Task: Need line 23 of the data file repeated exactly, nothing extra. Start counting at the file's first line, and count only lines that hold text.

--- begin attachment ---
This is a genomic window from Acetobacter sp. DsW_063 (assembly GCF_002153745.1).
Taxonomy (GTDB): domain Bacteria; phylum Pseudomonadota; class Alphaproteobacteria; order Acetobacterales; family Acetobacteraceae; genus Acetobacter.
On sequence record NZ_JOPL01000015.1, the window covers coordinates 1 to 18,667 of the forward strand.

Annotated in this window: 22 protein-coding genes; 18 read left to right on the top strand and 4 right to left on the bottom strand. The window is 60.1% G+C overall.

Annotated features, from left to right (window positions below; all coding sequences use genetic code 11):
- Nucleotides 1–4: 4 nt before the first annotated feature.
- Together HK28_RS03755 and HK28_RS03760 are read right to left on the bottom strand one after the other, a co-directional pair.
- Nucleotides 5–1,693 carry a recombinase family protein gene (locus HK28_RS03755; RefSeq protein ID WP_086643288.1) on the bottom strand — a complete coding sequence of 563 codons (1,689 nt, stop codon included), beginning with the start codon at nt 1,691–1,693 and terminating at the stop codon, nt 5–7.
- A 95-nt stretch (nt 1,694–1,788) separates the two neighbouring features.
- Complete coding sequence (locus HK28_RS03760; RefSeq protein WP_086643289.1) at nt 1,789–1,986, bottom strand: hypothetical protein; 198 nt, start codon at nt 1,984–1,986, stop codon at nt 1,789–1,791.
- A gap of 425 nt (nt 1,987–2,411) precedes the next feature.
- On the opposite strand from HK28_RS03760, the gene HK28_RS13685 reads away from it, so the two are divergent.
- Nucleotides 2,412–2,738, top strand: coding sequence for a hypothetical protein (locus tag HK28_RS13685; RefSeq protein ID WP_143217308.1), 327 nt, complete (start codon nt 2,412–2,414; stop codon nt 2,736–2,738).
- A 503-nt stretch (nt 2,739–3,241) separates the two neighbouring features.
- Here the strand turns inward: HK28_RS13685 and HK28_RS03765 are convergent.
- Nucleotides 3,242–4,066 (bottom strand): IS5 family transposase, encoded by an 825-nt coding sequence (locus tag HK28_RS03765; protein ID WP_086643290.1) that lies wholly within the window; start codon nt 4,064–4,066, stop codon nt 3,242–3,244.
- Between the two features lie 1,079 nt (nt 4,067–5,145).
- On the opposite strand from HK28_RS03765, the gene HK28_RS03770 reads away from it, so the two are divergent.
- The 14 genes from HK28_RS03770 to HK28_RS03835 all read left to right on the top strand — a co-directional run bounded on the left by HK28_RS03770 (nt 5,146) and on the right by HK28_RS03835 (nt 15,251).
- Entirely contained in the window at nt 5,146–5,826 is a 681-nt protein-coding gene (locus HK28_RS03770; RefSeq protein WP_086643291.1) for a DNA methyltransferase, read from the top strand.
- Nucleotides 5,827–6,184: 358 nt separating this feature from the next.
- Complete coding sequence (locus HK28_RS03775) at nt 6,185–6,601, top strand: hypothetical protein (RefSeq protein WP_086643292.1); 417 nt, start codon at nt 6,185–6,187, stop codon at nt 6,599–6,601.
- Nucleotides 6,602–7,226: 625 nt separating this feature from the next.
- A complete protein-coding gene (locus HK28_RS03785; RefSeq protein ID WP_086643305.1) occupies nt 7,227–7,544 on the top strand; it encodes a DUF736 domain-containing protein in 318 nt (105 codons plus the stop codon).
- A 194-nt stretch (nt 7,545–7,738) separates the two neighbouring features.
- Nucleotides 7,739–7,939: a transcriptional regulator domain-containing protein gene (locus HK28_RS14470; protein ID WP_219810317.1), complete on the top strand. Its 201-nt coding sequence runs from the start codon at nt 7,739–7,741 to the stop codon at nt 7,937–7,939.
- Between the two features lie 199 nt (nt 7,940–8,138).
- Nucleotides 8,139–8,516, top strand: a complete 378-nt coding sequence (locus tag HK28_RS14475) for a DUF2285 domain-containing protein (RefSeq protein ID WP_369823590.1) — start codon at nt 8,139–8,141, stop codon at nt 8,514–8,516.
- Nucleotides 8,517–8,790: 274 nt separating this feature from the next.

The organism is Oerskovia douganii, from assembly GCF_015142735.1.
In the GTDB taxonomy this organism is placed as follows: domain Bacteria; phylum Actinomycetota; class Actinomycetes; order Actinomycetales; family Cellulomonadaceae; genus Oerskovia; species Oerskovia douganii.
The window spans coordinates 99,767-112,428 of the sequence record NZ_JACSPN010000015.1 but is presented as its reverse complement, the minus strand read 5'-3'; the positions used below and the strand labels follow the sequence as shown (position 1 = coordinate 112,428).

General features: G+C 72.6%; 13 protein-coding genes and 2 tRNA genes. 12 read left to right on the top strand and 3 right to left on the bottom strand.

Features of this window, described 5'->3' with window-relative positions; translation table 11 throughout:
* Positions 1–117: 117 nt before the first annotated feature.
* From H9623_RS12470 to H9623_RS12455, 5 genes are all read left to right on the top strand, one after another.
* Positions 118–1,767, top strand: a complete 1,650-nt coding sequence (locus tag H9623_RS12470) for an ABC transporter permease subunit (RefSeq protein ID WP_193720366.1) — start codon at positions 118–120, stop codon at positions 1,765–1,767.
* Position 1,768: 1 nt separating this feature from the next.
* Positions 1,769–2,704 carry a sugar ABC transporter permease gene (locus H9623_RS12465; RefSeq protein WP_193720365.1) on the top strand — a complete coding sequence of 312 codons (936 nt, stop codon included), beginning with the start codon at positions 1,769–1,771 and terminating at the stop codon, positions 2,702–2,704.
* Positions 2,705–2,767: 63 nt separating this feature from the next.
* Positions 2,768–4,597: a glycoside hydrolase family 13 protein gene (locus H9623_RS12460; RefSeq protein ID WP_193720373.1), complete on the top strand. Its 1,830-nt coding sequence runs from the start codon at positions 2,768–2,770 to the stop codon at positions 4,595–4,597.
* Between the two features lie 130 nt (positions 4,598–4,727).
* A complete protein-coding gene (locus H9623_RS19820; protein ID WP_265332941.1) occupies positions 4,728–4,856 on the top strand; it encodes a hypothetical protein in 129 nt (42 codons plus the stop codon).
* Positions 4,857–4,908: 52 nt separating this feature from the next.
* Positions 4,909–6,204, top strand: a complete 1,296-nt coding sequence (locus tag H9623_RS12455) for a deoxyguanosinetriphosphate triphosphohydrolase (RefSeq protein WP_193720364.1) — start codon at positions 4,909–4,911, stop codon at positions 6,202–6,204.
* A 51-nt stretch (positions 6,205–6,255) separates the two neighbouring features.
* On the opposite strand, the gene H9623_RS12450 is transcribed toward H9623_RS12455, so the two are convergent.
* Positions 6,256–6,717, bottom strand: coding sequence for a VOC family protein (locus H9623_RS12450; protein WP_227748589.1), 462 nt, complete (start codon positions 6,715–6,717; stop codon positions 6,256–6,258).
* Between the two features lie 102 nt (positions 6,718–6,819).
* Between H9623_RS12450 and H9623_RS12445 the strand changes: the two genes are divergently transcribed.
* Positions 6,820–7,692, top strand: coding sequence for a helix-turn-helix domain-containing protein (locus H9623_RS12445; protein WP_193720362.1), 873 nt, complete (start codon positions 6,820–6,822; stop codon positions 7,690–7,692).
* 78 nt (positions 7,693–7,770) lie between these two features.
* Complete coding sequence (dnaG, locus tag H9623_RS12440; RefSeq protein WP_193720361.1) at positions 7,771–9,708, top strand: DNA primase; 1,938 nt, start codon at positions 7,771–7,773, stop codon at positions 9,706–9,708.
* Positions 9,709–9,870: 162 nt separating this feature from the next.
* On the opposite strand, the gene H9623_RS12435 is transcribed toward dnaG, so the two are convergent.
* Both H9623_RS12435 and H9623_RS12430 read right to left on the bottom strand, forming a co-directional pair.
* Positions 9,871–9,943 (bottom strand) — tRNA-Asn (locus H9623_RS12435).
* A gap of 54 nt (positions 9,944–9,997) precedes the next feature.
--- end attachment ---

- Nucleotides 6,602–7,226: 625 nt separating this feature from the next.